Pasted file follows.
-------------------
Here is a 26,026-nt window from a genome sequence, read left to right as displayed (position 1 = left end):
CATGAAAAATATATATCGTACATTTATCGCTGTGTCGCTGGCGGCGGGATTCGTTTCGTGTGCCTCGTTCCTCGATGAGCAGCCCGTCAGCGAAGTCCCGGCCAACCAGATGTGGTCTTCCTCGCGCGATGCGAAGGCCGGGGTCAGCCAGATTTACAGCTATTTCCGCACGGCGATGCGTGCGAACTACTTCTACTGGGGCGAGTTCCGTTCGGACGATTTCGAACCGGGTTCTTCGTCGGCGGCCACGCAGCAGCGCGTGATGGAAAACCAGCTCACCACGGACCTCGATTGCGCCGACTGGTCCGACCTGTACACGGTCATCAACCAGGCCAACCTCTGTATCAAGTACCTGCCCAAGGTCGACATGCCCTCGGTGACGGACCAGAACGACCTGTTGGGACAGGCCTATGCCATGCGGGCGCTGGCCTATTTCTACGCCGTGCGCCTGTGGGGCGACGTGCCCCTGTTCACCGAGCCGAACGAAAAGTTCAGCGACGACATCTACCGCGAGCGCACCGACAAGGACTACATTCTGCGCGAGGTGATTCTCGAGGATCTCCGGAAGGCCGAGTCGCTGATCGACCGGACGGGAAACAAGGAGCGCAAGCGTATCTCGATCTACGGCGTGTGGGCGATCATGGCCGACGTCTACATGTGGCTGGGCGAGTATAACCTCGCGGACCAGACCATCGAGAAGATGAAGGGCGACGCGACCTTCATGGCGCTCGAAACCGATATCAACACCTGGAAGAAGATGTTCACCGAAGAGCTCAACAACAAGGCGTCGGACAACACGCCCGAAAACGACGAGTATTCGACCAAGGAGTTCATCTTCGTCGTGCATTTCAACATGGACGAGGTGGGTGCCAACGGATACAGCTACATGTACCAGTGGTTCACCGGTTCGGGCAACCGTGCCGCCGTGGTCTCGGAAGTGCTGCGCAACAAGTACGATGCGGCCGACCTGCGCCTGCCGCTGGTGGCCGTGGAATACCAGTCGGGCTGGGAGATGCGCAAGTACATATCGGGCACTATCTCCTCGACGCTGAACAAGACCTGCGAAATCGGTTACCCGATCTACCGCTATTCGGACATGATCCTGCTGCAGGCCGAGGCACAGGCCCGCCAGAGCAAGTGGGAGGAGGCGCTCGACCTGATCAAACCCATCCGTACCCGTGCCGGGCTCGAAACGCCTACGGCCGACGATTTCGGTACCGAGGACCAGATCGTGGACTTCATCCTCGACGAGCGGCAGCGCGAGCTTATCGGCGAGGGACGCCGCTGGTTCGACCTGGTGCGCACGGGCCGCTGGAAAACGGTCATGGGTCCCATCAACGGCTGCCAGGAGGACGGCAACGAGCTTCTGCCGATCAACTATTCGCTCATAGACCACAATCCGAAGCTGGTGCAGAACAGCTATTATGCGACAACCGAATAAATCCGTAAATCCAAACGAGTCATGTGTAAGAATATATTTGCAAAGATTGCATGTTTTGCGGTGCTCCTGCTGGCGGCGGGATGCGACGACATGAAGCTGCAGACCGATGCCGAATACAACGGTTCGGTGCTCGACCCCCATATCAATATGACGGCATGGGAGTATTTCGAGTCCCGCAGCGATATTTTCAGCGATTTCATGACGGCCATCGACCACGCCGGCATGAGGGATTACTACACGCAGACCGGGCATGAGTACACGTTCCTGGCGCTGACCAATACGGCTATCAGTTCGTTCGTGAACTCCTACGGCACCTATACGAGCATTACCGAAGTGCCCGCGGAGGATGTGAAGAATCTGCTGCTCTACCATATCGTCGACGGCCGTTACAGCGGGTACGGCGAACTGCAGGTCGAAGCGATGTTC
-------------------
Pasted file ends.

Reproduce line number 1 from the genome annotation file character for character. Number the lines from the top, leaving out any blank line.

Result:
Here is a 26,026-nt window from a genome sequence, read left to right as displayed (position 1 = left end):